The Architectural Legacy of Garstang & Rea: Arthur E. Spencer House of Joplin

The Arthur Spencer House as photographed by Rea a hundred years ago.

The next item in the portfolio of Garstang & Rea is the Arthur Spencer House in Joplin, located today at 217 N. Pearl Ave. The Centennial History of Missouri by Walter Barlow Stevens, has this short biography of Mr. Spencer:

Among the list of distinguished lawyers who have graced the bar of Missouri in general and of Joplin, Jasper county, in particular, the name of A. E. Spencer deserves a prominent place, not alone because of his legal ability but for his probity of character and his worth as a citizen. Mr. Spencer was born in Newburg, Indiana, October 3, 1868, a son of Galen and Mary M. (Bates) Spencer, the former a native of Illinois and the latter of Indiana. They were married in Boonville, Indiana, and continued to reside there up to 1873 when they moved to Joplin, Missouri. Galen Spencer, while yet a young man, applied himself to the study of the law, and some time later was admitted to the Indiana state bar, continuing to practice in that state up to the time of his removal to Joplin.

Here he resumed his legal practice and in due course came to be recognized as one of Joplin’s foremost attorneys, at the same time earning a reputation throughout Missouri as one of the state’s ablest barristers and most forceful advocates. His death, which occurred December 30, 1904, was the occasion for deep felt sorrow among his legal brethren and the citizens at large, to whom he had endeared himself by his upright character and conduct during the many years of his residence in this city. His widow is still living in the old home in Joplin, where she is spending the evening of her life among a large circle of friends who regard her with affection.

A. E. Spencer, the subject of this sketch, was educated in the St. Louis Law School, a department of the Washington University, from which institution he received his degree of LL. B., graduating with the class of 1888. Following his graduation he associated himself with his father in the practice of his profession at Joplin, and this mutually agreeable partnership continued up to the time of the death of his father in December, 1904. Since then his brother, C. C. Spencer, has been associated with him in his legal practice, the firm enjoying an extensive and influential clientele, Mr. Spencer’s standing in legal circles making his services much in demand. Mr. Spencer is a director of the Joplin National Bank, to the duties of which office he brings sound and thoughtful judgment.

On November 13, 1898, Mr. Spencer was united in marriage to Miss Lou Ann Howard, of Webb City, Missouri, and to this union two children have been born, one son, Arthur E., Jr.. surviving. Mr. and Mrs. Spencer are members of the Congregational church and interested in its good works, as they are in all social and cultural activities, and in all movements having for their object the wellbeing of the community. During the participation of this country in the great World war Mr. Spencer was called upon to serve as a member of the legal advisory board, carrying out the duties imposed on him with zeal and fidelity. In fraternal circles he is a life member of Joplin Lodge, No. 501, Benevolent and Protective Order of Elks.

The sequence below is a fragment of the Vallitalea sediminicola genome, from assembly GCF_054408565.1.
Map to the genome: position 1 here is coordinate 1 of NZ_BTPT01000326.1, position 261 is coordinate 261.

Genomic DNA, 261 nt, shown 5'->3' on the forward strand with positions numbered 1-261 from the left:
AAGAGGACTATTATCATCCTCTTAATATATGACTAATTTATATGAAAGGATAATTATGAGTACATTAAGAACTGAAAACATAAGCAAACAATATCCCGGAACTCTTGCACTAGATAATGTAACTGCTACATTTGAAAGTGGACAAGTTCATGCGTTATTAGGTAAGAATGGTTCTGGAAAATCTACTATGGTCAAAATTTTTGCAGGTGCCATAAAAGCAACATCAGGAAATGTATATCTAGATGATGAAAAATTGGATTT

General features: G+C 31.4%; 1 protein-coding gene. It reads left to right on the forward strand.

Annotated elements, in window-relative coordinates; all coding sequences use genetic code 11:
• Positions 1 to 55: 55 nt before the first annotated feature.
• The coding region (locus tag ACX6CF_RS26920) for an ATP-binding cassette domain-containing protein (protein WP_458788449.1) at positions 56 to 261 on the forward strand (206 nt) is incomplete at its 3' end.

Additionally, Spencer was the legal counsel for the Joplin National Bank, Empire District Electric Company, Eagle-Picher Lead Co., Empire Zinc Co., and the Missouri Pacific Railroad Company. When not dazzling his peers in the courtroom, Spencer was one of a group of Joplinites who decided to bicycle across a number of states in 1896, which we wrote about earlier (click here for a photograph of Mr. Spencer with his comrades in cycling).

In last good news, Spencer’s home as it remains since the last Google Maps car passed through:

The Spencer House in present day Joplin.

More Trouble at the Silver Moon Saloon

In the rough and tough world of Joplin’s saloons, it seems excitement was never far away.

Henry Moon, the proprietor of the Silver Moon Saloon in August 1904, did not suffer fools.  Will Sowder was in a bad mood.  It ended, of course, with bloodshed.

Sowder, whose real name was Will Davis, was the stepson of Deputy Marshal Frank Sowder.  Perhaps Sowder felt this relationship gave him special privileges.  He had already faced arson charges earlier in the year, but was acquitted. Or maybe he just didn’t care after a night of heavy drinking with his friend Mike Ryan.  In any event, Sowder got into an argument with Moon.  Heated words were exchanged. Sowder lunged behind the bar and hit Moon.  Moon hit the floor and Sowder jumped on him.  He was in for a surprise, though, because Moon was able to draw his revolver.  With a squeeze of the trigger, Moon shot Sowder in the leg, then hit him over the head with the gun.  Sowder staggered and fell, leaving a pool of blood on the floor.

An ambulance picked Sowder up and took him to his home at the southeast corner of Fourteenth and Wall Streets.  There he received medical attention from Dr. Tyler who felt that Sowder would recover from his wounds without any problems.  Moon, however, was hauled off to the home of Justice Potter who turned Moon over to Constable Arch McDonald.  Moon bonded out after he ponied up $1500.  He refused to talk to a Joplin Globe reporter about the incident.

In the end, it was just another night in Joplin.

Source: The Joplin Globe

One Day a Texan Got Himself A Drink

A short article in an early Joplin paper reflects the southwest spirit of the city in its early days.

A Texan and his horse have a drink in a Joplin Saloon